Huawei’s smartphone woes continue, as carriers pull the Chinese company’s 5G handsets from their rollout amid concerns about future Android updates. The company, one of the largest smartphone makers in the world, found itself suddenly facing a future without access to key Android technology, after the Trump administration put Huawei on its trade blacklist.
The fallout so far has generally been twofold. First, Huawei products have been cast into uncertainty, with a last-minute negotiation of ninety days Android security and OS updates insufficient to pacify concerned carriers and users that the devices won’t end up outside of Google’s privileged software circle.
It’s not just been phones, either. Microsoft quietly pulled Huawei’s MateBook laptops from its online store earlier this week, reflecting that the US government’s embargo on the company extends beyond just Google and Android. Chip-makers have apparently been forced to distance themselves, too. Most recently, Arm – which HiSilicon, Huawei’s chip design and manufacturing branch, buys technology from – has been forced to cut ties with the Chinese firm.
The other, arguably more damaging element in the long term, is the impact on Huawei’s reputation. It’s that which has seemingly soured UK carriers like Vodafone and EE on devices such as the Huawei Mate 20X 5G. The Android phone was intended to be one of the launch devices for the new, fifth-generation networks.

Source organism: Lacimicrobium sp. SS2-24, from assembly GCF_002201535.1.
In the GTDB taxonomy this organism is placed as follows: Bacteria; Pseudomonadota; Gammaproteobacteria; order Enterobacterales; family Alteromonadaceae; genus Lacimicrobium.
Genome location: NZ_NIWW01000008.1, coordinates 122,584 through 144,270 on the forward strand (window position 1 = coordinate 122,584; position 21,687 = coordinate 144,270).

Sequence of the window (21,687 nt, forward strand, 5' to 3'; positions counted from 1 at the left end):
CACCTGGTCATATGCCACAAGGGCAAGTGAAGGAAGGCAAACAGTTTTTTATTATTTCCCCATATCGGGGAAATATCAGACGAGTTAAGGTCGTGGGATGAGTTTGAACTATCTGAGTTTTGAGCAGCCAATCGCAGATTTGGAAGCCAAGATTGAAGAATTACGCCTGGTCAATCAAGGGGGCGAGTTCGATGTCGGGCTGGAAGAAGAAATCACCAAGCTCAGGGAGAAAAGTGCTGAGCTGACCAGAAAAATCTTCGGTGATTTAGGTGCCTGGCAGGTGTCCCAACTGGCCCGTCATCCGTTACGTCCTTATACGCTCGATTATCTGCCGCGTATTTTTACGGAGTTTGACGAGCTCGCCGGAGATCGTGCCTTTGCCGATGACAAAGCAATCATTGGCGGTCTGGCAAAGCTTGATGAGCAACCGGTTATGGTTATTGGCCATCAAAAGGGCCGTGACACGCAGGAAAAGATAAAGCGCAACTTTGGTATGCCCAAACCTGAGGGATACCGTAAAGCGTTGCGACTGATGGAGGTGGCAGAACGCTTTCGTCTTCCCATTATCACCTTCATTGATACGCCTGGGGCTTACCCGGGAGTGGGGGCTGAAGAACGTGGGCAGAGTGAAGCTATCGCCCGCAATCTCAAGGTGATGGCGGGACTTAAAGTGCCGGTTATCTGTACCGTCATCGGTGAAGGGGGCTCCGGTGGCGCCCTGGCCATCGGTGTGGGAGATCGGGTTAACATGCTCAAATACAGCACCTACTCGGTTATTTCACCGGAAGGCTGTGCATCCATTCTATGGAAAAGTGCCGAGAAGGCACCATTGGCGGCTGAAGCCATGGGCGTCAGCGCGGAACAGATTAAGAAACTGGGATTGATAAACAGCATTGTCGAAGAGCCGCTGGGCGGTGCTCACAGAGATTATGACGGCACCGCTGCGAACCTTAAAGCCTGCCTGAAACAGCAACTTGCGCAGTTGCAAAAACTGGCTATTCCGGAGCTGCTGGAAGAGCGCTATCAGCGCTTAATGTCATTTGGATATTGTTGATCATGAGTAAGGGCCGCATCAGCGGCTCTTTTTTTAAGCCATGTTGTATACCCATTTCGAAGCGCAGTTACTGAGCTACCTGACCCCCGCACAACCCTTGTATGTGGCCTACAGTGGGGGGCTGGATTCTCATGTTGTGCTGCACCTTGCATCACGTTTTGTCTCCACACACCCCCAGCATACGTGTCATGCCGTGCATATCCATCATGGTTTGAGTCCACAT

Now, the carriers say, they’re stepping away from the device. “We are pausing pre-orders for the Huawei Mate 20X (5G) in the UK,” Vodafone UK said in a statement today. “This is a temporary measure while uncertainty exists regarding new Huawei 5G devices. We will keep this situation under review.”
EE went further, explaining that it was consistency of support that was forcing it to freeze its Huawei plans. The carrier had already begun removing Huawei infrastructure hardware from its 4G network, and has said that it should all be gone by 2022.
“We’ve put the Huawei devices on pause, until we have more information,” Marc Allera, consumer division chief of BT, which owns EE, told the Guardian. “Until we have the information and confidence that ensures our customers will get support for the lifetime of their devices with us then we’ve got the Huawei devices on pause.”
That future is quite possibly just as confusing for Huawei as it is for anybody else. The company has been working on its own operating system for phones, but faces the challenge of convincing developers to release apps for a platform that lacks consumer-friendly apps like Gmail, YouTube, and the Google Play store. That strategy has worked in China, where Google’s exclusive apps are not available, but would undoubtedly struggle in Europe.